Stocks provide great returns. There’s really only one thing wrong with this investment class. It’s the risk! Lots of middle-class people feel that they must invest in stocks to have any realistic hope of attaining a good retirement but live in fear of the stock crashes that can wipe out the accumulated savings of a lifetime in a few years. If only there were a better way!
The idea is — to buy stocks in the way you buy everything else you buy.
Say that you were buying a car. Or a camera. Or a computer. Or a comic book. How would you go about it?
Most of us follow a two-step process. First, we determine which car or camera or computer or comic book is the right one for us. Then we check around to get a good price. No reasonable person would question this procedure. No reasonable person would say that we should buy the car or camera or computer or comic book at any price whatsoever. Taking price into consideration is always a plus. Right?
So why don’t we do that with stocks?
Stocks sell at all different sorts of prices. Sometimes they sell at fair value. Sometimes they sell at half of fair value. Sometimes they sell at double fair value.
Do we buy more stocks when stocks are well priced and fewer stocks when stocks are poorly priced? Most of us do not. Most of us follow some form of a Buy-and-Hold strategy, a strategy in which we stick with the same stock allocation at all times.
Does that make sense?
It doesn’t. Not according to the historical stock-return data going back as far as we have records.
The historical data says that Buy-and-Hold is the one thing that never works. The historical data says that it’s the way we go about buying everything we buy other than stocks that would work best when buying stocks too. The historical data says that we should be going with a high stock allocation when stocks are priced well and with a low stock allocation when stocks are priced insanely high (as they have been for most of the time-period from 1996 forward).
Lots of studies have been done testing whether this is so. All say the same thing. All say that price matters when buying stocks, just as it does when buying anything else. One of the best I’ve seen is a study recently done by Wade Pfau, an Associate Professor of Economics at the National Graduate Institute of Policy Studies in Tokyo, Japan.
Pfau compares the results for Valuation-Informed Indexing with the results for Buy-and-Hold for 110 rolling 30-year periods going back to 1870. He finds that: “Valuation-Informed Indexing provides more wealth for 102 of the 110 rolling 30-year periods, while Buy-and-Hold did better in 8 of the periods.” And the “more wealth” was in a good number of cases significantly more wealth. Look at the chart at that link!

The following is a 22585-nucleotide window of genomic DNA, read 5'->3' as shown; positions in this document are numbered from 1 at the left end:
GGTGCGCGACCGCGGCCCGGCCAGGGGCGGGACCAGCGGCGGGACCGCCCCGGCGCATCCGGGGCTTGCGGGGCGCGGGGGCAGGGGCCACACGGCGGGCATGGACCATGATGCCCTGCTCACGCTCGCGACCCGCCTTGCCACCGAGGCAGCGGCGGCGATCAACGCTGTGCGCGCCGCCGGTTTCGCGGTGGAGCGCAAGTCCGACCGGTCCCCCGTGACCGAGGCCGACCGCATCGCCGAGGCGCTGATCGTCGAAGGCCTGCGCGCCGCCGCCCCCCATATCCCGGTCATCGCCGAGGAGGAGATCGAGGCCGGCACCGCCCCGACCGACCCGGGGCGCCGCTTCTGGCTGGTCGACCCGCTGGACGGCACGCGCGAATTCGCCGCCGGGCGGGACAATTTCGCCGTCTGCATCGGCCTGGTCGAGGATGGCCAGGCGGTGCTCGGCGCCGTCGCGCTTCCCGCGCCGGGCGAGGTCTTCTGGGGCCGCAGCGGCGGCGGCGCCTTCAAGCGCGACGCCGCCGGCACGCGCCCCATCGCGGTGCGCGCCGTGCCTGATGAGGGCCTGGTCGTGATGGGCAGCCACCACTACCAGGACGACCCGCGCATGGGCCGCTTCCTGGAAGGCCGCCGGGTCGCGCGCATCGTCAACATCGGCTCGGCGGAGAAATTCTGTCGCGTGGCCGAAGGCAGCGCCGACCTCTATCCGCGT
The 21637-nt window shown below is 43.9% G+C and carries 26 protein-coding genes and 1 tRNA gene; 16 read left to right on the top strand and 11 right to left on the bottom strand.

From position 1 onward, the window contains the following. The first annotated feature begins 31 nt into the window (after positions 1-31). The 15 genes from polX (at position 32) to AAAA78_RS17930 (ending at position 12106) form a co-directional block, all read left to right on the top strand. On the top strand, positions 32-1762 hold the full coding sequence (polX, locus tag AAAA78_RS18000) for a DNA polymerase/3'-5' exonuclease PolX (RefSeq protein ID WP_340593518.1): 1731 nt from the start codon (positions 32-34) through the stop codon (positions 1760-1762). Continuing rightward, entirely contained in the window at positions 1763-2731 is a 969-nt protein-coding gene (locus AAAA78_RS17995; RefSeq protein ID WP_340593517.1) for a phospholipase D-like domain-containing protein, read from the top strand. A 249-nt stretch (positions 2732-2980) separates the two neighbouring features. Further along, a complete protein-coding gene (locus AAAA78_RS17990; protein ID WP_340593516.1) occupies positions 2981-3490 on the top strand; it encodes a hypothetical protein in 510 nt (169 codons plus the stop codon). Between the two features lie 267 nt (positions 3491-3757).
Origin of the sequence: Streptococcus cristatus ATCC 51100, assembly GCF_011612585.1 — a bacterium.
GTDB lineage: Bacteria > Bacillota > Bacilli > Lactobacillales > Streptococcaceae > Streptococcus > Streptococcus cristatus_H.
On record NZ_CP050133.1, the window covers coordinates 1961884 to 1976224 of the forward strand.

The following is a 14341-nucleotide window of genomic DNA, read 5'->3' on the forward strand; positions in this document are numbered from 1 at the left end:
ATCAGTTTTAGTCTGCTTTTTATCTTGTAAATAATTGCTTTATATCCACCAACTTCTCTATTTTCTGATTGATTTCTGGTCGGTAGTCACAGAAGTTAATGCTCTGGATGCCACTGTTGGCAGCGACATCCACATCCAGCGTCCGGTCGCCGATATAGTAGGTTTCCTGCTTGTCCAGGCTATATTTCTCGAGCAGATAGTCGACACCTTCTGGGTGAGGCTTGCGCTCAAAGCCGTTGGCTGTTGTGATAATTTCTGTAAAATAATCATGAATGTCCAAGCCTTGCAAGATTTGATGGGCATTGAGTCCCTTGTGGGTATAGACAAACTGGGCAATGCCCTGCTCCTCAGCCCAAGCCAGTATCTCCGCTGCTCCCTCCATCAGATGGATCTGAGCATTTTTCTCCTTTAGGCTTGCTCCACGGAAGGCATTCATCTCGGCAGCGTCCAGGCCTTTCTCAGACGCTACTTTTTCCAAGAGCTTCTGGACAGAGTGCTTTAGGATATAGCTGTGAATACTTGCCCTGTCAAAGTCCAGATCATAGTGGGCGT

It’s not just that Valuation-Informed Indexing provides far higher returns. The kicker is that it does so at dramatically less risk. Do you know how many lasting stock crashes there are in the historical record? Four. Do you know how many caused significant losses for Valuation-Informed Indexers? Zero. Lasting stock crashes only take place starting from times of insanely high prices. It is only Buy-and-Holders (investors who have been persuaded not to lower their stock allocations even when prices reach insanely high levels) who suffer serious losses during stock crashes.
Which means that they have less money to invest in stocks when prices are reasonable again! Which explains why Valuation-Informed Indexers beat Buy-and-Holders even at times when stocks are not priced to crash! Sometimes the best offense is a good defense.
I know your question.
If this is so great, why isn’t everyone already following this approach?
Let’s return for a moment to our discussion of cars and cameras and computers and comic books. If you were in the car business and you had somehow persuaded millions of your customers that cars were worth buying at any price imaginable, would you want the word to get out that this was nonsense?
You wouldn’t. You would want to keep the realities hushed up. The academic research has been showing for 30 years now that valuations affect long-term returns. The Stock-Selling Industry has continued spending hundreds of millions promoting Buy-and-Hold. It’s a good deal for them. Just not for you!
It’s not just me who says that. If you don’t trust me on this one (after all, you hardly know me), would you trust the Wall Street Journal? Brett Arends recently wrote in the Wall Street Journal that: “For years, the investment industry has tried to scare clients into staying fully invested in the stock market at all times, no matter how high stocks go…. It’s hooey…. They’re leaving out more than half the story.”
I just told you the other half of the story. You don’t want to be going with the same stock allocation at all times. You want to go with a far higher stock allocation when stocks are priced reasonably than you do when they are priced insanely high (as they have been for most of the time-period from 1996 forward).
But listen — The Stock-Selling Industry is not going to be any too pleased with me for my having spilled the beans regarding this one. Could we try to keep this one just between you and me? I don’t want any of those fellows getting angry with me. Those guys are multi-millionaires!
Rob Bennett created the first retirement calculator that contains an adjustment for the valuation level that applies on the day the retirement begins. His bio is here.